During the last 10-15 years, the main emphasis of the research at the division has been given to constitutive modeling and to computational mechanics; advanced methods have been applied to classical engineering problems.
The research on constitutive modeling has been based on a phenomenological approach and topics like thermodynamics, localization, plasticity/viscoplasticty and high-cycle fatigue have been considered. A good international level was achieved as exemplified by the state-of-the-art book published 2005 by Elsevier. Gradually, the research has shifted towards large strain plasticity and texture development with applications, for instance, within fiber-mechanics.
Today, the research at the division is focused towards fields that presently are given great international attention and – at the same time – fields of which some are quite distant from traditional solid mechanics. Examples are micromechanics, modeling of piezoceramics, evolution of the microstructure, coupled phenomena, recrystallization, phase transformations, smart materials, diffusion processes and nanomechanics. Some of these research areas are further discussed, following the links below. For a more general overview, visit our publication page.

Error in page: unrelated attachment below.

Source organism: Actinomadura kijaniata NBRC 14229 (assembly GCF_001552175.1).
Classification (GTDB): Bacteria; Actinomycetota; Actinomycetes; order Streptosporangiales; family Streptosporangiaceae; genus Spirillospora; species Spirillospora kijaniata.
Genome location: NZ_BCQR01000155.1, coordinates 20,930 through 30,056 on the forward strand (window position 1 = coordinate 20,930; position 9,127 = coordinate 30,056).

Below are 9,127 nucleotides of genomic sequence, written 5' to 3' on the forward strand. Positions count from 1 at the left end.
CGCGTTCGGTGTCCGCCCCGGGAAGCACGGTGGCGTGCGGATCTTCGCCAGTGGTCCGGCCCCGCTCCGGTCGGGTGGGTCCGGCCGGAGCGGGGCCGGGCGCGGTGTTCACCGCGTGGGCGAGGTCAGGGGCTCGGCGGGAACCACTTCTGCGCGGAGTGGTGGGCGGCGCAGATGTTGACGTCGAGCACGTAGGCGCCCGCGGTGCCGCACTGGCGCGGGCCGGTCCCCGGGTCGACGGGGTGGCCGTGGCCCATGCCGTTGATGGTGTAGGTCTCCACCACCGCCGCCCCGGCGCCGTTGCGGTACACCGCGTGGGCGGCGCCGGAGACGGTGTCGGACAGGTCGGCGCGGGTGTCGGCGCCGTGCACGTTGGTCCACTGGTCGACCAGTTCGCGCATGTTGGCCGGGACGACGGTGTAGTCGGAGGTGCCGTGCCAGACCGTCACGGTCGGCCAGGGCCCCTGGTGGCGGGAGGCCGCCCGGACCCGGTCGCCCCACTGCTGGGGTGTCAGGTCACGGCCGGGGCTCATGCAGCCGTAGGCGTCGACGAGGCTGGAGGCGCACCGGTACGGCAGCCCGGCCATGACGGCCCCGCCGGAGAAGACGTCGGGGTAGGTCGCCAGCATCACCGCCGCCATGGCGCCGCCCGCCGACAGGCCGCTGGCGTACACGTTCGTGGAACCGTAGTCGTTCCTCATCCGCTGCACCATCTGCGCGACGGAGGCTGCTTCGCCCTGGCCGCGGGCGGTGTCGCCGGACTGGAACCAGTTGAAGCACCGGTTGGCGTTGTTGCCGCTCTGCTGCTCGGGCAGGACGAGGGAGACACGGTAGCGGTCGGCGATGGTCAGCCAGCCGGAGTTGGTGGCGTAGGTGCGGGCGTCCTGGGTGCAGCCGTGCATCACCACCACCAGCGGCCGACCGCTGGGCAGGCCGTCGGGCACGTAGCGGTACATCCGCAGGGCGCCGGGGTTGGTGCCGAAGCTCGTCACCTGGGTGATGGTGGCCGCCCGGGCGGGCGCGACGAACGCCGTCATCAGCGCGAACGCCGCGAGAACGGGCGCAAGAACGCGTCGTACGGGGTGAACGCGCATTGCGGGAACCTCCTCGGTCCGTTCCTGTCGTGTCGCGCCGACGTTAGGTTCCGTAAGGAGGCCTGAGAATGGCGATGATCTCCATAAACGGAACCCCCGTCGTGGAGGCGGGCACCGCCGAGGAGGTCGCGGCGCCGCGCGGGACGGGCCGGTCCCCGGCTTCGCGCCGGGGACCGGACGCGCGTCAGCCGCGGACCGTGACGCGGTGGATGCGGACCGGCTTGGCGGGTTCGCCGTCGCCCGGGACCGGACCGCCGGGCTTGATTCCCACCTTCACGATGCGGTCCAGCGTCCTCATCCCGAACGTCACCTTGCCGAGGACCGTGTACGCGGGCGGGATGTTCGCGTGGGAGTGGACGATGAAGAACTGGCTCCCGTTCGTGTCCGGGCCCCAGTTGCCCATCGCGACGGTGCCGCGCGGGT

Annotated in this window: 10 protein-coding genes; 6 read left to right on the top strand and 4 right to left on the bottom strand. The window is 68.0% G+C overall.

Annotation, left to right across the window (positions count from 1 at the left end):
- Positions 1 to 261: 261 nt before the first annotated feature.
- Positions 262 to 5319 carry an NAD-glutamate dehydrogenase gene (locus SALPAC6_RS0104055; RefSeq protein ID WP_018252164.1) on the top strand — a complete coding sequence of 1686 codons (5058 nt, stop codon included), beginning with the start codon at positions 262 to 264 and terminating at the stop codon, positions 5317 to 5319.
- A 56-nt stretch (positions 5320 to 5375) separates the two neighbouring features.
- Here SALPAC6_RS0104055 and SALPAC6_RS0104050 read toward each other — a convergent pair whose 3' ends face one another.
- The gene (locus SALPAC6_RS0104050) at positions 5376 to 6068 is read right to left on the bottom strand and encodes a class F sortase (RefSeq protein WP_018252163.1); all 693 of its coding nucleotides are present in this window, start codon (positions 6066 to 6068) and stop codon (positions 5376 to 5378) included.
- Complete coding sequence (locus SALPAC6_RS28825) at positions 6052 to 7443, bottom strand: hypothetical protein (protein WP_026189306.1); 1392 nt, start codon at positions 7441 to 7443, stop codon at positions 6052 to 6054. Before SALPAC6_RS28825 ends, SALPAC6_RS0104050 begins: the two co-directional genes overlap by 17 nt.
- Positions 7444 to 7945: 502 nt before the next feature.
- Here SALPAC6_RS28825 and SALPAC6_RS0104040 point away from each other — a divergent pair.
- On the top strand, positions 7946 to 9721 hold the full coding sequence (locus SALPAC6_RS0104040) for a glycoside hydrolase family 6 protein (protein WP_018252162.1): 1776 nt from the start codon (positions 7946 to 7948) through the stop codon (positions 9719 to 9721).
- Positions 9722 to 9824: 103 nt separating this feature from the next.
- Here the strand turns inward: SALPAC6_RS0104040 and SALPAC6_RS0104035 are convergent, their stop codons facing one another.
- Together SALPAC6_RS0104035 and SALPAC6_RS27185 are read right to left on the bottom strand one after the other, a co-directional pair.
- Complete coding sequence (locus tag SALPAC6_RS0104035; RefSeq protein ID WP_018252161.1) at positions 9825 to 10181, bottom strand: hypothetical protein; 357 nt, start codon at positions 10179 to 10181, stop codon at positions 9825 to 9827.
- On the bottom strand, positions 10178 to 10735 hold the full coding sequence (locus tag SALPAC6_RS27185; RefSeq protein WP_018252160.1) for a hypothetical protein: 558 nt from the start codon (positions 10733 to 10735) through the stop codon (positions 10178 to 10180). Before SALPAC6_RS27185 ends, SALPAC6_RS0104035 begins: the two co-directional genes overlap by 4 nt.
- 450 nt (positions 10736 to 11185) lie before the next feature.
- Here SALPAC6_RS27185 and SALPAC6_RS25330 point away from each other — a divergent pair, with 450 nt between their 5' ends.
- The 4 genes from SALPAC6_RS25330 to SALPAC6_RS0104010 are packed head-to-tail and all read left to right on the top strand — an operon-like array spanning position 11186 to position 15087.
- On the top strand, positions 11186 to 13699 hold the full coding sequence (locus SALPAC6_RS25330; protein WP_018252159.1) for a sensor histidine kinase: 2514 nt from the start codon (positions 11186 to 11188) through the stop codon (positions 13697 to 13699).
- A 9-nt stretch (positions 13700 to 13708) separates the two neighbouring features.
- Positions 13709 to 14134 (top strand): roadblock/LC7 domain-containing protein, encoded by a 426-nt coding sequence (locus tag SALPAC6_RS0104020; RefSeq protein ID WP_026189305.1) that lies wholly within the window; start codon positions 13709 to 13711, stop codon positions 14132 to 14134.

The main research areas at the Division of Solid Mechanics include: